Despite the text-only nature of SMS and its limitation of 160 characters, brands are using SMS today for marketing campaigns and other use cases for several reasons:
- SMS is ubiquitous — SMS can reach anyone who has a mobile number (sometimes, even landlines are text-enabled)
- SMS is a clean channel — the communication between brand and consumer is private and direct, and there are no distractions in the user experience.
- SMS is regulated — as much as the telephony industry is in order to protect consumers and marketers alike. Regulations are in place to deter spamming via text messaging.
Because of these reasons, consumers also favor SMS:
- 95% of customers who have opted into a brand’s text messaging program open and read the brand’s messages within 3 minutes[iv]
- It takes 90 minutes for the average person to respond to an email. It takes 90 seconds for the average person to respond to a text message[v]
- Texts have a 209% higher response rate than phone calls, and responses through text messaging are 295% more likely to be “yes” responses than phone calls[vi]
- When given the choice between verifying information via text message or phone, almost 90% of customers choose text[vii]
Therefore, it is not a surprise that, although personal SMS messaging declined after the arrival of the over-the-top (OTT) messaging and social applications (iMessage, WhatsApp, Facebook Messenger, Snapchat, etc.), business messaging over SMS—also known as A2P (application to person) messaging—has continued to increase and represented a USD $60 billion market globally in 2017.[viii]
However, in reality, SMS technology has become démodé and brands are put off by the text-only, 160-character limitation. New social messaging applications have been offering multimedia capabilities for years, and consumers are accustomed to receiving images, videos, and sound within their messaging experience. This demand for content richness is steering some enterprises to launch dedicated campaigns in media-rich channels (web ads, Facebook, Instagram, Snapchat, etc.), even if they are not clean channels (subject to harvest and sale of metadata to potential competitors). Additionally, OTT messaging applications, having become aware of the potential of A2P messaging, are already implementing plans to get a slice of the A2P messaging revenue pie.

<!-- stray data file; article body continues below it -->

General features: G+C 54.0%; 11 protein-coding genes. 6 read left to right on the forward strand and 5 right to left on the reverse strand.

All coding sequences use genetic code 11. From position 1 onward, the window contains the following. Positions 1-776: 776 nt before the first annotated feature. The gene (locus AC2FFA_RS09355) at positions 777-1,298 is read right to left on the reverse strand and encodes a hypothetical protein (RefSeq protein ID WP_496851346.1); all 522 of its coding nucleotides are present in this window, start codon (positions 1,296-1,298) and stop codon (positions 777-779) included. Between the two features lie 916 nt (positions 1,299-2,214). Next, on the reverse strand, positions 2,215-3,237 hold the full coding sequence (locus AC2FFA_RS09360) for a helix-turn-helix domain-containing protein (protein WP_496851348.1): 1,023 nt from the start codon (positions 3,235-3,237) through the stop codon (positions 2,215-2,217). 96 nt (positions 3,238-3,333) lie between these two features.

But there is a way for enterprises to obtain the media richness they desire in their customer experiences with added interactivity and enhanced analytics while preserving the clean channel between consumer and brand.
RCS, or Rich Communication Services, is the GSMA standard that upgrades the SMS mobile messaging experience with full multimedia capabilities on a mobile messaging channel that is secure and private and provides a clean digital billboard for the brands.
Figure 2 – The SMS Tradeoff for Marketers
Download the Connecting the Bots white paper for more information on RCS Business Messaging and how RCS can become another standard messaging channel available in the leading chatbot platforms to facilitate the relationship between brands and consumers.
[ii] TechCrunch: Majority of US consumers still download zero apps per month, says comScore; August 2017
[vi] Franchise Help: Text Messaging Is Absolutely Eating Phone Call’s Lunch; May, 2015
[vii] Franchise Help: Text Messaging Is Absolutely Eating Phone Call’s Lunch; May, 2015